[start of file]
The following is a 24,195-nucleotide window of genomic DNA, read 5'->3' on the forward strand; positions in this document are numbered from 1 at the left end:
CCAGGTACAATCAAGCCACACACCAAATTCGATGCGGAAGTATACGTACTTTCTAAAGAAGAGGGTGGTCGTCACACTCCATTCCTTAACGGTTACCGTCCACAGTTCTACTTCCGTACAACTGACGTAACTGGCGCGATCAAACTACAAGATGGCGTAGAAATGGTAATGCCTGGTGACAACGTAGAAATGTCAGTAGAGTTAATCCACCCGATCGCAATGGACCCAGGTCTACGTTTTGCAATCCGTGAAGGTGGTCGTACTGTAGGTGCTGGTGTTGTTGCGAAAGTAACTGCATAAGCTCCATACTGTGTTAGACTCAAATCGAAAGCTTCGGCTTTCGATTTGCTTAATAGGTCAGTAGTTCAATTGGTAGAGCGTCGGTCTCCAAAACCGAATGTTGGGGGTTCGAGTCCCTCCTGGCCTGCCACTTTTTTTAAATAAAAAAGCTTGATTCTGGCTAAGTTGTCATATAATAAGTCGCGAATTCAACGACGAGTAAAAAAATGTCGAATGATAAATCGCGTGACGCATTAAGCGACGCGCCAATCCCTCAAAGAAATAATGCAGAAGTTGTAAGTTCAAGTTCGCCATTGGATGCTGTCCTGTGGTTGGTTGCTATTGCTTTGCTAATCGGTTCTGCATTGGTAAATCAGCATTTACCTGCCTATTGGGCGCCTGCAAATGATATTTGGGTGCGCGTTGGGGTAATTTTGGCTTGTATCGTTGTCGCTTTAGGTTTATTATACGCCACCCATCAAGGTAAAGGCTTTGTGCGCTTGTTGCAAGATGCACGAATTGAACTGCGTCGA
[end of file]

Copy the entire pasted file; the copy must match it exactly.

The following is a 24,195-nucleotide window of genomic DNA, read 5'->3' on the forward strand; positions in this document are numbered from 1 at the left end:
CCAGGTACAATCAAGCCACACACCAAATTCGATGCGGAAGTATACGTACTTTCTAAAGAAGAGGGTGGTCGTCACACTCCATTCCTTAACGGTTACCGTCCACAGTTCTACTTCCGTACAACTGACGTAACTGGCGCGATCAAACTACAAGATGGCGTAGAAATGGTAATGCCTGGTGACAACGTAGAAATGTCAGTAGAGTTAATCCACCCGATCGCAATGGACCCAGGTCTACGTTTTGCAATCCGTGAAGGTGGTCGTACTGTAGGTGCTGGTGTTGTTGCGAAAGTAACTGCATAAGCTCCATACTGTGTTAGACTCAAATCGAAAGCTTCGGCTTTCGATTTGCTTAATAGGTCAGTAGTTCAATTGGTAGAGCGTCGGTCTCCAAAACCGAATGTTGGGGGTTCGAGTCCCTCCTGGCCTGCCACTTTTTTTAAATAAAAAAGCTTGATTCTGGCTAAGTTGTCATATAATAAGTCGCGAATTCAACGACGAGTAAAAAAATGTCGAATGATAAATCGCGTGACGCATTAAGCGACGCGCCAATCCCTCAAAGAAATAATGCAGAAGTTGTAAGTTCAAGTTCGCCATTGGATGCTGTCCTGTGGTTGGTTGCTATTGCTTTGCTAATCGGTTCTGCATTGGTAAATCAGCATTTACCTGCCTATTGGGCGCCTGCAAATGATATTTGGGTGCGCGTTGGGGTAATTTTGGCTTGTATCGTTGTCGCTTTAGGTTTATTATACGCCACCCATCAAGGTAAAGGCTTTGTGCGCTTGTTGCAAGATGCACGAATTGAACTGCGTCGA